‘Sustainability Science’ is an emerging discipline that seeks to understand the interactions within and between global, social, and human systems, the complex mechanisms that lead to the degradation of these systems, and the concomitant risks to human well-being and security. It also seeks to provide the vision and methodology that will lead to the restoration of these systems.
A particular challenge is how to transform the educational system and process to make this possible. The goal of sustainability education (Education for Sustainable Development, ESD) is to equip the younger generation with leadership skills, management capabilities, and the broad knowledge needed to create the new systems that can lead to global sustainability. Recognizing the critical importance of ESD in the quest for sustainability, the Editors of Sustainability Science have invited contributions to this Special Feature Issue from several educational institutions which are leading the way in ESD. We invite and encourage those engaged in ESD to prepare and submit articles for future issues which delineate how the emerging intellectual discipline of Sustainability Science is having a transformative impact on curricula and education, and we look forward to ESD being a regular topic area in this journal.
The articles in this Special Feature Issue deal with a wide range of ESD initiatives taking place in universities around the world. In Japan, the Integrated Research System for Sustainability Science (IR3S), of which Sustainability Science is the official journal, is a multi-university research and education initiative. Uwasu et al. describe the new Masters level educational program of the Research Institute for Sustainability Science, which is the implementation of IR3S at Osaka University. Onuki and Mino provide a report on the purposes and structure of the Graduate Program in Sustainability Science recently established at the University of Tokyo.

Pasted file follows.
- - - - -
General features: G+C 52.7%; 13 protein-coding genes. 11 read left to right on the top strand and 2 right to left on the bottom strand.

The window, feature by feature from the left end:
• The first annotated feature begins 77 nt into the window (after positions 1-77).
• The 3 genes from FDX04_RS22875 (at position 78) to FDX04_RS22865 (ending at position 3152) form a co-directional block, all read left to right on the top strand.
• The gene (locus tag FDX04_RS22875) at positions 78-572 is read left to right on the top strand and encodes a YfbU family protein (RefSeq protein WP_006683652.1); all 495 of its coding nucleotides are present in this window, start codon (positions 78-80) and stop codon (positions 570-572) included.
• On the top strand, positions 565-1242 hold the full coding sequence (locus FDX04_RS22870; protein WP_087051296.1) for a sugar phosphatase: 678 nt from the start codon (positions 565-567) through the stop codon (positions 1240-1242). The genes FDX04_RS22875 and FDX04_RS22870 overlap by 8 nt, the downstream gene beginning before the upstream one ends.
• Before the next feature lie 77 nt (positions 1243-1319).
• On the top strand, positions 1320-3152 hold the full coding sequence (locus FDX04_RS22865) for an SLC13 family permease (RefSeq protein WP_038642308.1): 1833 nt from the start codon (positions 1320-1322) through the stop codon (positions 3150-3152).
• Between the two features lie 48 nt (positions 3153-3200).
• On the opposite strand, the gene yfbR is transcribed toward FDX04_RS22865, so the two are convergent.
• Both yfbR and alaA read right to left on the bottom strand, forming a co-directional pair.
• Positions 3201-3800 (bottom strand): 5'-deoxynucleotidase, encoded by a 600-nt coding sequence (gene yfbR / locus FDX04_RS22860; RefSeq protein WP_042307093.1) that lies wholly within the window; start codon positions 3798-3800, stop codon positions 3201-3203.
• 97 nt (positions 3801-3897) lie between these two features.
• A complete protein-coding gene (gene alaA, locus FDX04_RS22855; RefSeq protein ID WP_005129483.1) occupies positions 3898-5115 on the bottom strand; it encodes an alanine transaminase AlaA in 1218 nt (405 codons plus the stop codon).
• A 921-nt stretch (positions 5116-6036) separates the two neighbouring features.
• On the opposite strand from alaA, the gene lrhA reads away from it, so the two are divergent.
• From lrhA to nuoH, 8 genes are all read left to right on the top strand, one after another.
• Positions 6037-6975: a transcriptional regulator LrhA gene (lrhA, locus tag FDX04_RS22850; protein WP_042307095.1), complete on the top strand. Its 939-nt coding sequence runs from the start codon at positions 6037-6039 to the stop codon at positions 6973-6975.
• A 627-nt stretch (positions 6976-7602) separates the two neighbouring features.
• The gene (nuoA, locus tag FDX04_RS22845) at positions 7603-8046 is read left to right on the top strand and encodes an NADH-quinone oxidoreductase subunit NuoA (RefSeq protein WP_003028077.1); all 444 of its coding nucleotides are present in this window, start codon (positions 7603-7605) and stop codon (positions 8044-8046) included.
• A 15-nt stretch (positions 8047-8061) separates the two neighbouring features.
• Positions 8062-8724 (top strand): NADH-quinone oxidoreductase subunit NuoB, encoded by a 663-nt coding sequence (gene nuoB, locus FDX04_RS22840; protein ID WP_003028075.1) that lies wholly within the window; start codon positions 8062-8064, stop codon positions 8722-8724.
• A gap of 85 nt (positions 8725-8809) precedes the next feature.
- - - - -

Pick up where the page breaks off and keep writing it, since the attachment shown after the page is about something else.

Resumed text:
In the United States, the Center for Sustainable Engineering (a consortium of Arizona State University, the University of Texas at Austin, and Carnegie Mellon University in Pittsburgh) has been conducting a survey and analysis of the sustainability content of engineering school curricula. Allenby et al. present initial findings from this survey. The Graham Environmental Sustainability Institute (GESI) was established at the University of Michigan in 2006 to promote educational initiatives related to environmental sustainability. Wright et al. describe an interdisciplinary educational collaboration between GESI and the University of Concepción (Chile) focused on water and hydropower resources in Chile. And at the Massachusetts Institute of Technology (MIT), a project-based course called Terrascope challenges first-year undergraduate students to find solutions to large-scale problems and to communicate their findings to a wide variety of audiences. The article by Epstein et al. gives an account of the Terrascope program.